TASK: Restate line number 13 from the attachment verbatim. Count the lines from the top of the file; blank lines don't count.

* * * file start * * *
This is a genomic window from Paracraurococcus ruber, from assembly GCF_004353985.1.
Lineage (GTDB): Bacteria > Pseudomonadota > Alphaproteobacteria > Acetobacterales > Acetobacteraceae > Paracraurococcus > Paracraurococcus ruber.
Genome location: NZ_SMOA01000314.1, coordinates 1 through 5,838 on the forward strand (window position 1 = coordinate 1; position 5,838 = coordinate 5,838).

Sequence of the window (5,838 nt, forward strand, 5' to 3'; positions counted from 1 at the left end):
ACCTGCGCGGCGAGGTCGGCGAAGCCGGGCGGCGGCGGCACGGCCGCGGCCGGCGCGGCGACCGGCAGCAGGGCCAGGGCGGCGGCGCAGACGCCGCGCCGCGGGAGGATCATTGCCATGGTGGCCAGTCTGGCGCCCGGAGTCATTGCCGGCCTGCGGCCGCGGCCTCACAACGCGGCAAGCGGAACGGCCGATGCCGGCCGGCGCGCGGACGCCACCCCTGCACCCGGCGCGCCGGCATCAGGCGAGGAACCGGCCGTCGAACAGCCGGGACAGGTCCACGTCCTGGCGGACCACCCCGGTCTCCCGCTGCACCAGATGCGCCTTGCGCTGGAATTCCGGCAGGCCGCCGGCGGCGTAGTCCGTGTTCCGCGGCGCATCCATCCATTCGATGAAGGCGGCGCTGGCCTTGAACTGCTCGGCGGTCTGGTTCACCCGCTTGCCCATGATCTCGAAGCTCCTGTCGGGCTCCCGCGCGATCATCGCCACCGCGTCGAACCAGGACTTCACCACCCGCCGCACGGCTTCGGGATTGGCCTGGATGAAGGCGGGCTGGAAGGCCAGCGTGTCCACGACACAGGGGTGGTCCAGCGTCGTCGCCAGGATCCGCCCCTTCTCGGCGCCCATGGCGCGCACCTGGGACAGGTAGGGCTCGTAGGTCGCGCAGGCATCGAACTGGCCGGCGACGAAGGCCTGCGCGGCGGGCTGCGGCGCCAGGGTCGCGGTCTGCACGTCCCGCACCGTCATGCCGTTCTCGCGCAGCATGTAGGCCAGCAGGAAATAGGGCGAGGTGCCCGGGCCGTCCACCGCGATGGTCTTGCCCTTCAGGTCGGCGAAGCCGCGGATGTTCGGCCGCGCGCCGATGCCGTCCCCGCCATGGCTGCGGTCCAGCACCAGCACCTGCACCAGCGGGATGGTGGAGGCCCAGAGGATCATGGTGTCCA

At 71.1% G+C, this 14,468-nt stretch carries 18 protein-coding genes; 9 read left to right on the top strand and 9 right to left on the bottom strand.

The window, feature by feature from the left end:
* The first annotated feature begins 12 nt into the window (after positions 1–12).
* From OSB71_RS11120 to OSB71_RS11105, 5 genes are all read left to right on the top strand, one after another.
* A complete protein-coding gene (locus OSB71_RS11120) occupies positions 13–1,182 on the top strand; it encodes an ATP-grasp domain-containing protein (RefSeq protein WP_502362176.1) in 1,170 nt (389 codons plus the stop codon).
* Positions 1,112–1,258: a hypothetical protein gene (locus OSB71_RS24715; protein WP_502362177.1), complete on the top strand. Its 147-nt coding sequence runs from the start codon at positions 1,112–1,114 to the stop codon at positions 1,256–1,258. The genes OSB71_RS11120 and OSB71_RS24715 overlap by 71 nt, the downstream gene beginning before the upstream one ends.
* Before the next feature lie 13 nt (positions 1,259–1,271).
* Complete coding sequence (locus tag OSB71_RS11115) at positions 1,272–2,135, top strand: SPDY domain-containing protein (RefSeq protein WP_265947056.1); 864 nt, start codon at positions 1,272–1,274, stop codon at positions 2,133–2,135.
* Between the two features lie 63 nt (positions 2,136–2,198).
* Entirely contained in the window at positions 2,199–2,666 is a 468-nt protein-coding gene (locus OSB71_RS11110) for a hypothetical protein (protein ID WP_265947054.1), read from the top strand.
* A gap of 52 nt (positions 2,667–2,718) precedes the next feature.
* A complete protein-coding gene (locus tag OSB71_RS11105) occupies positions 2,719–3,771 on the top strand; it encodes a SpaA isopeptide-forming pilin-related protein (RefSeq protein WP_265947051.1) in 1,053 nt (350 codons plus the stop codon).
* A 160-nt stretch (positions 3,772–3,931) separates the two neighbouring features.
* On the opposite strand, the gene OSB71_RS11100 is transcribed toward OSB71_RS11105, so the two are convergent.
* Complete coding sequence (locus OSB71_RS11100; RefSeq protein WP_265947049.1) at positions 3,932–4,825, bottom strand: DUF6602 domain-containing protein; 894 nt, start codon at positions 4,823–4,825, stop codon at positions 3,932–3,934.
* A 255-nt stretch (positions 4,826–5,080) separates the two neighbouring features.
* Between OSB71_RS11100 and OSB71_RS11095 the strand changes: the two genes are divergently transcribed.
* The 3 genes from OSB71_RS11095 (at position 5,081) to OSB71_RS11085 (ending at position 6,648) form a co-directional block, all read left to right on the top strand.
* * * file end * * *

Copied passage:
* Complete coding sequence (locus tag OSB71_RS11115) at positions 1,272–2,135, top strand: SPDY domain-containing protein (RefSeq protein WP_265947056.1); 864 nt, start codon at positions 1,272–1,274, stop codon at positions 2,133–2,135.